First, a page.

* Canadian dollar falls 0.5% against the greenback

* Trades in a range of 1.3642 to 1.3717

* Price of U.S. oil decreases 0.7%

* 10-year yield rises to near 4-week high

TORONTO, May 29 (Reuters) - The Canadian dollar weakened against its U.S. counterpart on Wednesday as concern that central banks could leave interest rates at elevated levels longer than previously thought raised demand for the safe-haven greenback.

The loonie was trading 0.5% lower at 1.3710 to the U.S. dollar, or 72.94 U.S. cents, after moving in a range of 1.3642 to 1.3717.

"Really, it's a (U.S.) dollar move. The Canadian dollar has fallen today in line with the rest of the G10 complex," said Erik Nelson, a currency strategist at Wells Fargo in London.

"Equities are off their (recent) highs, and rates in general are creeping up again, so concerns are resurfacing over the higher for longer theme and central banks not cutting as much as thought."

U.S. government bond yields pushed to a near four-week peak, lifting their global counterparts and pressuring stocks, as data sowed new doubts about the timing and extent of Federal Reserve rate cuts.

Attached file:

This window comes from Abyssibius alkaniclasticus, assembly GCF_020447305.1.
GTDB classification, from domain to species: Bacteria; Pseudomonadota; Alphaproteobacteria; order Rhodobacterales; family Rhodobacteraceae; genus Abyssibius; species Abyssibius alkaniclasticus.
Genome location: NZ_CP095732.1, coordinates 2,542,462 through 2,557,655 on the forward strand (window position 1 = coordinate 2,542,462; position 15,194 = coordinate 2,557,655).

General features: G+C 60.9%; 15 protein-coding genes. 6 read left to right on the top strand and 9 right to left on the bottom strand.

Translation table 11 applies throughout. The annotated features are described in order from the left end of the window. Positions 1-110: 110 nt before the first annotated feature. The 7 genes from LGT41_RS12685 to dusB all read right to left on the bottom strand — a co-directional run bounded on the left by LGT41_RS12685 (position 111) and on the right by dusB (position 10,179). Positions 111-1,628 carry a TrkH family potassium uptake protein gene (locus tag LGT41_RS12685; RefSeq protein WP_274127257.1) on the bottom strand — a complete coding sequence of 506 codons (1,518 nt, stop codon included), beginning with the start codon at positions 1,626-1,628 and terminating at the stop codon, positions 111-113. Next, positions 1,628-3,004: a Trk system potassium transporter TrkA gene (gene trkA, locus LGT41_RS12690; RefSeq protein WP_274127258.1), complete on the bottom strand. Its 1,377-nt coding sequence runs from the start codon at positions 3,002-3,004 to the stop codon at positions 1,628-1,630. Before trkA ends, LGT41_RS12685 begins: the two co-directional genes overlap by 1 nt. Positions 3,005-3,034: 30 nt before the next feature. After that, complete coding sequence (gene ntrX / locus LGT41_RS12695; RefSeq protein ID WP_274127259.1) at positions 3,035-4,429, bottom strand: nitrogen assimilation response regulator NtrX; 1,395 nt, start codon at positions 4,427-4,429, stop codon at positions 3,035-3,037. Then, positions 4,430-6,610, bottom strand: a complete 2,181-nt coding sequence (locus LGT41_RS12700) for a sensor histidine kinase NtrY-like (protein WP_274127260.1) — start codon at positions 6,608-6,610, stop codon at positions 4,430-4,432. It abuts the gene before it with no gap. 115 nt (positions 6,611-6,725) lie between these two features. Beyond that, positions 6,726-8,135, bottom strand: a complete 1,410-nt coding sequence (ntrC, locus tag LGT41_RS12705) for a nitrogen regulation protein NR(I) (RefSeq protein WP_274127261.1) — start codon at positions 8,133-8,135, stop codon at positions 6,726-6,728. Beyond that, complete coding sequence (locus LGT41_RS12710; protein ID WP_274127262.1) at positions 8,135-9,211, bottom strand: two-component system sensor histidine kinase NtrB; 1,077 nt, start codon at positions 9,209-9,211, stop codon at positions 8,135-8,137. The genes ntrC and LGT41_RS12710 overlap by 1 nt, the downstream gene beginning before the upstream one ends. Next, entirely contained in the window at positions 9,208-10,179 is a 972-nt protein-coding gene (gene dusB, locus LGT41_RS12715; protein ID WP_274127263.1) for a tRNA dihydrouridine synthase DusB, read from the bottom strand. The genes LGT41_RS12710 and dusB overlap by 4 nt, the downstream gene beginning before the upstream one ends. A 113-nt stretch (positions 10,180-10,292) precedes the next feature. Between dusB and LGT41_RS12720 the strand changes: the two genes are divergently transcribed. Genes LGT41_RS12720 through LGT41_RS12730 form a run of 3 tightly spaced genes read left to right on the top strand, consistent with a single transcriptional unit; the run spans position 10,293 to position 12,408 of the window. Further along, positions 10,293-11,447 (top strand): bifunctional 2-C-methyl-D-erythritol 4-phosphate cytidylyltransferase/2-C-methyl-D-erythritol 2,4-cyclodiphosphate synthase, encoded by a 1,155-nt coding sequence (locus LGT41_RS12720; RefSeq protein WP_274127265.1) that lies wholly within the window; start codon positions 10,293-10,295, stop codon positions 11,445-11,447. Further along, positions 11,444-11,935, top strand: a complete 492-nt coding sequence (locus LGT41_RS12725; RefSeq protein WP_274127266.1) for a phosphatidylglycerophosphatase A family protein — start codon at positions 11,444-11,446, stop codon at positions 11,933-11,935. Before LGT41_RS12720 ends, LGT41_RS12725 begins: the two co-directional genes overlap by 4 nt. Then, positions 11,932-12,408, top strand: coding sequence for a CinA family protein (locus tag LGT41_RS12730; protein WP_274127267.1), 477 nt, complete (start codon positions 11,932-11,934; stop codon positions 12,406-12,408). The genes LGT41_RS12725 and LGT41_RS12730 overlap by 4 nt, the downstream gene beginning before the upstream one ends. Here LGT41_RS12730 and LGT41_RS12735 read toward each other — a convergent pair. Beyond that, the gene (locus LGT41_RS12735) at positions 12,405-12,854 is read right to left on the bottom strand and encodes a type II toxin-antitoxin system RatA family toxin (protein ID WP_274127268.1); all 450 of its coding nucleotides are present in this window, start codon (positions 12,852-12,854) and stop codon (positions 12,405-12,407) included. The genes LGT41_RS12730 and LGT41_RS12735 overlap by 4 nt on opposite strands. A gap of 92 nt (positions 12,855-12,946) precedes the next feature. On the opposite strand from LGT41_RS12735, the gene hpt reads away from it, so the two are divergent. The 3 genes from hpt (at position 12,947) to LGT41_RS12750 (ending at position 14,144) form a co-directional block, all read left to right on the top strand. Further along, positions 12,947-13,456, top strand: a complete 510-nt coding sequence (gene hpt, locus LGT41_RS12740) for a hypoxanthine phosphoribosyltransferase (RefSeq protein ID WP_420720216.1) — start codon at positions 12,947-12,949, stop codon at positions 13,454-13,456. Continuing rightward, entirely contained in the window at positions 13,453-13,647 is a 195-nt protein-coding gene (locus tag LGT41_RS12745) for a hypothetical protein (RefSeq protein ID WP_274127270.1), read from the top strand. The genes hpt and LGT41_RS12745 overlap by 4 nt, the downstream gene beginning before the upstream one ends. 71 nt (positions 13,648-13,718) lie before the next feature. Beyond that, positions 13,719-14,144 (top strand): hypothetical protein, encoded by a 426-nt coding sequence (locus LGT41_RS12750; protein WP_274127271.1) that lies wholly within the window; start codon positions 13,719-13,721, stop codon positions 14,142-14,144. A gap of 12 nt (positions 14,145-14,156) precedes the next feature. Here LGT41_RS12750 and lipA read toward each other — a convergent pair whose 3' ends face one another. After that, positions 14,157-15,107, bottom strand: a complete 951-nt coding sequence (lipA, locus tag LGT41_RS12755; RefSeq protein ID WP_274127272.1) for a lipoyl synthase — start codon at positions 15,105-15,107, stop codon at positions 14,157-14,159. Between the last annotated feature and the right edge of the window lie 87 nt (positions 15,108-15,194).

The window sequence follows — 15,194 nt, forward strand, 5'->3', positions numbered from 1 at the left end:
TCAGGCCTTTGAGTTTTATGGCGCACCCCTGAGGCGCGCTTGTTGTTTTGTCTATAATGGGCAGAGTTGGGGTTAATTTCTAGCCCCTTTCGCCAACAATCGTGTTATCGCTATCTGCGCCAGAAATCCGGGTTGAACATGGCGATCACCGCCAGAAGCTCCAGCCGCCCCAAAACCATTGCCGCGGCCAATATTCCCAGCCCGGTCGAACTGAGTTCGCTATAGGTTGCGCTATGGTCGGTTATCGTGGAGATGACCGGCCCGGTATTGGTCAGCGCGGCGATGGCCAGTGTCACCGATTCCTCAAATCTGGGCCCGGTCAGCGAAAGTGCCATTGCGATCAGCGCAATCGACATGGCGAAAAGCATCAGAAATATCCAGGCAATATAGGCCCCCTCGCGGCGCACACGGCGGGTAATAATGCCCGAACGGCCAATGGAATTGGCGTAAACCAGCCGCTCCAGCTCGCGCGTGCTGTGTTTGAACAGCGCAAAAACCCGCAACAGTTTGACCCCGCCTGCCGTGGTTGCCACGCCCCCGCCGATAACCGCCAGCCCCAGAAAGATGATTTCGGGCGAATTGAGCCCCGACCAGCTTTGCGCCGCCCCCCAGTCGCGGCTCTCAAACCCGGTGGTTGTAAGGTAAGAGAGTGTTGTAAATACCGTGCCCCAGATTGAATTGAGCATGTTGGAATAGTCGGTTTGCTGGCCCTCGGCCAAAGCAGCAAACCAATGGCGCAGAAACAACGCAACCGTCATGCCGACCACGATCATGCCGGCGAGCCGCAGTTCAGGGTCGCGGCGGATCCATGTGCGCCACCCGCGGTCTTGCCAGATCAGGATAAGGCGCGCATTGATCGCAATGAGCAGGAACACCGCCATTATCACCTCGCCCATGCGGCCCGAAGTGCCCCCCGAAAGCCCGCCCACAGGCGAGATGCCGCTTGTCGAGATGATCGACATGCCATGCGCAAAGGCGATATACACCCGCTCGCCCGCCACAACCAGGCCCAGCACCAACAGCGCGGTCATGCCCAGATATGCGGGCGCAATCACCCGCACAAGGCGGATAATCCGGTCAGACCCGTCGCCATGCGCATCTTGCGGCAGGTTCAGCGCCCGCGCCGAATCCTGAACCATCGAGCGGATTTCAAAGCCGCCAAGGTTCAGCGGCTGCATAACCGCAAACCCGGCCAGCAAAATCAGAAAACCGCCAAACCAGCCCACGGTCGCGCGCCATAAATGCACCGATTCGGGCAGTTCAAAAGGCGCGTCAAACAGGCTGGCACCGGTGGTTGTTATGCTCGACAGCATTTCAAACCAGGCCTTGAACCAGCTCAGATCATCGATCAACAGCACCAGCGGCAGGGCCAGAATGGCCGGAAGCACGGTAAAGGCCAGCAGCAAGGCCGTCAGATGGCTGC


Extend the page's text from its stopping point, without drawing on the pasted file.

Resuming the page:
The U.S. dollar rose against a basket of major currencies and the price of oil, one of Canada's major exports, gave back some recent gains. U.S. crude oil futures were down 0.7% at $79.26 a barrel.

Investors were awaiting Canadian gross domestic product data on Friday, expected to show the economy expanding at an annualized rate of 2.2% in the first quarter.

The data could provide clues on the timing of expected Bank of Canada interest rate cuts. The swaps market sees a 60% chance the BoC begins an easing campaign at a policy decision next Wednesday.

Canadian government bond yields moved higher across the curve, tracking moves in U.S. Treasuries. The 10-year was up 5.9 basis points at 3.761%, after earlier touching its highest level since May 2 at 3.782%. (Reporting by Fergal Smith; Editing by Alistair Bell)